By Elise Bauer According to Wikipedia, chutney is an Anglo-Indian word derived from Hindi and Urdu, and describes a wide class of spicy sauces and condiments to serve with a main dish. Chutneys vary by regional specialty and can include coconut, tamarind, tomatoes, or even prunes. To many of us Westerners, however, chutney means just one thing: a jar of Major Grey’s, a sweet and tangy mango condiment to serve with rice, chicken, or pork. I love roast chicken served with mango chutney and could easily go through a jar of it a month on my own. So when I started experimenting with making my own chutneys a few years ago, it’s as if I hit a condiment gold mine. The basics of a typical (Western) chutney are simple. Chutneys are essentially sweet and sour chunky relishes. You need fruit, onions, sugar, acid (vinegar or lemon juice), and spices. Because of the high acid and sugar content, you can easily can jars of chutney without worry; they make great gifts. Here’s a basic guideline for fruit chutneys. I like to make mango chutney, apple chutney, and quince chutney. You could easily extend this approach to other fruits like pineapple or pear. The spices you choose depend on your preference, and what works best with which fruit. For example, mustard seeds and red chili flakes work well with mango. Allspice and cinnamon would work well with apple. Nutmeg and cardamom would complement pear. You can experiment with tasting as you make your chutney to see what spice combination works best with what you’re making.
4 cups chopped fruit like mango, apple, quince, pear, pineapple 1 to 1½ cups sugar ½ cup vinegar or lemon juice 1 cup chopped onion 2 Tbsp chopped candied ginger or fresh ginger ½ cup raisins, currants, or dried cranberries ½ tsp to 1 tsp of some spice combination whole mustard seeds, red chili pepper flakes, allspice, cinnamon, nutmeg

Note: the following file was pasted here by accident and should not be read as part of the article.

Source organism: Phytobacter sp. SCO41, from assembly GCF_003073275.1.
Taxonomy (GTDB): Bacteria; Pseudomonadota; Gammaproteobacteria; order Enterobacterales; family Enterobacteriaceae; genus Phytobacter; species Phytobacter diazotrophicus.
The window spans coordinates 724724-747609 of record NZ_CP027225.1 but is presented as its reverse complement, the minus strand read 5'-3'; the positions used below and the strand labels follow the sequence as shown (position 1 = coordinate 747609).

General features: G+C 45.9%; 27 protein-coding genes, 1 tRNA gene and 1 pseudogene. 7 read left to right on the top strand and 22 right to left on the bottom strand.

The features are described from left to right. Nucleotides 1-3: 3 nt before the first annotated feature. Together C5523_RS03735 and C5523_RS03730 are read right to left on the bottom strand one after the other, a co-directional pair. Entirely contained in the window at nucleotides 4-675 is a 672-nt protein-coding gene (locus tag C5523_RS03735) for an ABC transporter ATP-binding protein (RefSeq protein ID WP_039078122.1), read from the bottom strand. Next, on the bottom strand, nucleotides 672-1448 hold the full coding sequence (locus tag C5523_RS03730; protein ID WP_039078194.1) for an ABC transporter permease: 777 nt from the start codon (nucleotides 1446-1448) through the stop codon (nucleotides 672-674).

Place all the ingredients in a medium saucepan and stir to mix. Bring the mixture to a boil, then reduce the heat to a low simmer, cover, and cook for about 45 minutes to an hour, until all of the ingredients are well cooked through and the flavors are blended. Early in the cooking, taste and adjust for balance. Add a little more sugar if the mixture is too tart, a little more vinegar or lemon juice if the mixture is too sweet. Once cooked, you can let it cool and refrigerate it for several weeks. Or you can preserve the chutney by pouring the mixture into sterilized canning jars and processing with a water bath. To sterilize canning jars, rinse out your Mason jars, and place them right-side up on a tray in a 225°F oven for 10 minutes. Sterilize the lids by placing them in a wide bowl and pouring boiling water over them. Scoop the finished (still hot) chutney into the jars, wipe the rims clean with a wet paper towel, place a canning lid on the jars, and secure (not too tightly) with a jar ring. Put a steaming rack at the bottom of a very large stock pot, fill 2/3 with hot water, and bring to a boil. Use tongs or jar lifters to place the filled jars of chutney into the water bath so they stand on the steaming rack. The water should cover the jars by 1″. Boil vigorously for 10 minutes. Then remove the jars from the water and let cool. You should hear the jar lids making a popping sound as a vacuum is created as the jars cool. Store in a cool dark place for up to a year. About the Author: Elise Bauer is a former Silicon Valley executive, now home cook and publisher of SimplyRecipes.com, a family-oriented food blog of American home cooking. (Photo of Elise by Ree Drummond of thepioneerwoman.com)